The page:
If you say it aloud quickly, this series of words looks like the utterance of a child who doesn't master language yet... but on a Tea Tuesday - with Tea Cup Tuesday, Tea Time Tuesday and Tuesday Cuppa Tea - everyone has already understood what it is about...
Why is it that the Portuguese name for tea (chá) is the most similar to the Chinese cha and quite different from its equivalents in the other best-known European languages?
|A flor do chá ou Camellia Sinensis|
The tea or Camellia Sinensis flower
About that, I've already heard a story, kind of a joke, which tells that many European languages use a name with an identical sound to the letter T because the boxes that came from the Orient containing the precious leaves would bear a T meaning "transport"... :) It sounds like a joke, doesn't it?
The fact is that in the several dialects or languages of the great China there are variations of the word and according to the region where the European merchants made business, they heard a certain sound for tea which they later adopted in their countries.
Em Macau, onde os portugueses se estabeleceram e comerciaram a partir do século XVI, era a versão cha que ouviam e foi essa que importaram... vindo a dar o nosso ternurento chazinho. :) Claro importaram a palavra ao mesmo tempo que importavam o produto e também os delicados recipientes para o servir, como as tacinhas de porcelana que se veem em cima.
In Macao, where the Portuguese established and traded from the 16th century on, the version cha was the one they heard and imported...which resulted in our sweet and tender chazinho. :) Of course they imported the word as they imported the product as well as the delicate recipients to serve it, like the porcelain little bowls you can see above.
|Pormenor de uma gravura de William Hogarth do séc. XVIII |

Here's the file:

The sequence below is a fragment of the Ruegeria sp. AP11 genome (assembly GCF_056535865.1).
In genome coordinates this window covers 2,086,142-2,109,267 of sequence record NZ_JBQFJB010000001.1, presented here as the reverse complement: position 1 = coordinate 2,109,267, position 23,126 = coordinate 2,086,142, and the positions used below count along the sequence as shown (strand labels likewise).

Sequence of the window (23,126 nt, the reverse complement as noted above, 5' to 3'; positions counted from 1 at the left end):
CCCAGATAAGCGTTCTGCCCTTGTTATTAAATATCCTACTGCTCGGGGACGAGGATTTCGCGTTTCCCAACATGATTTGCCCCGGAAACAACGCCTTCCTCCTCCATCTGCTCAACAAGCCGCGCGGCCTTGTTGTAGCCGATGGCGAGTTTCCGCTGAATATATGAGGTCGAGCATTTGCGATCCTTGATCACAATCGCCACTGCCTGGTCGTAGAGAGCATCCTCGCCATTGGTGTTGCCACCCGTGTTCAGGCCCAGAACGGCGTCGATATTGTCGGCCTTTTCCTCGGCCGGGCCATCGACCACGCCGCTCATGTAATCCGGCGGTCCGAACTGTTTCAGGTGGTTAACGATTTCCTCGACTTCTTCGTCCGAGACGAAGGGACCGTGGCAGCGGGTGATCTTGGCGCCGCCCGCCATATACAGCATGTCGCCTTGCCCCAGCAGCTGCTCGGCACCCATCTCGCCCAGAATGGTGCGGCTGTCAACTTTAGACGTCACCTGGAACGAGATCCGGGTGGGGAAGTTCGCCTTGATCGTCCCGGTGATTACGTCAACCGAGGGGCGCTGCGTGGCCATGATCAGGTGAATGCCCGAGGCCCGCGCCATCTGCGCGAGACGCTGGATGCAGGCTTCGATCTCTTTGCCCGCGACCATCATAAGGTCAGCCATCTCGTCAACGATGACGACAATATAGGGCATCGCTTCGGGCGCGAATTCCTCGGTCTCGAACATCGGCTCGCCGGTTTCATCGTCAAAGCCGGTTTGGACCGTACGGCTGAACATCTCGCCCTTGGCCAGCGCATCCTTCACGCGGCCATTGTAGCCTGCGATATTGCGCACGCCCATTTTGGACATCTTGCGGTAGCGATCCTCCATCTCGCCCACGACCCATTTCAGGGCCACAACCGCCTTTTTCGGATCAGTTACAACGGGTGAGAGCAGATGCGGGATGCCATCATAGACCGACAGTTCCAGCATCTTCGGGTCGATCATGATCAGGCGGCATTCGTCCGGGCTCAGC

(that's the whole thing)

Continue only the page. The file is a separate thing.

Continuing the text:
Detail of a William Hogarth's 18th cent.engraving
|A gravura completa com cena de rua em Londres e o London Monument ao fundo|
The complete engraving with a London street scene and London Monument in the background
In this detail of an engraving by William Hogarth (London, 1697 - 1764), from the series "Industry and Idleness" we can see a young couple at the window, belonging to the successful bourgeoisie of the 18th century, sipping their tea from delicate tea bowls. Notice the way they hold them to avoid getting burnt!!!
|Taça chinesa com um motivo "Cantão" |
Chinese tea bowl with a "Canton" pattern
|Taça chinesa em porcelana azul e branca|
Chinese tea bowl in blue and white porcelain
|Taça chinesa com decoração "família rosa"|
Chinese tea bowl with "famille rose" decoration
This shape and "famille rose" decoration ended up being very much copied by European manufacturers, specially English ones, as I have already shown here in a post last year.
Entretanto, com a invenção das chávenas de chá, graças à asa ficámos com o problema resolvido de como pegar para não queimar, mas eu continuo a ter um fraquinho pelas tacinhas de chá, não só as chinesas, mas também as que se continuaram a fabricar pela Europa fora.
Meanwhile, with the invention of tea cups, thanks to the handle we had that problem solved of how to hold not to burn, but I still have a crush on the little tea bowls, not only the old Chinese ones but also the ones that continued to be made all over Europe.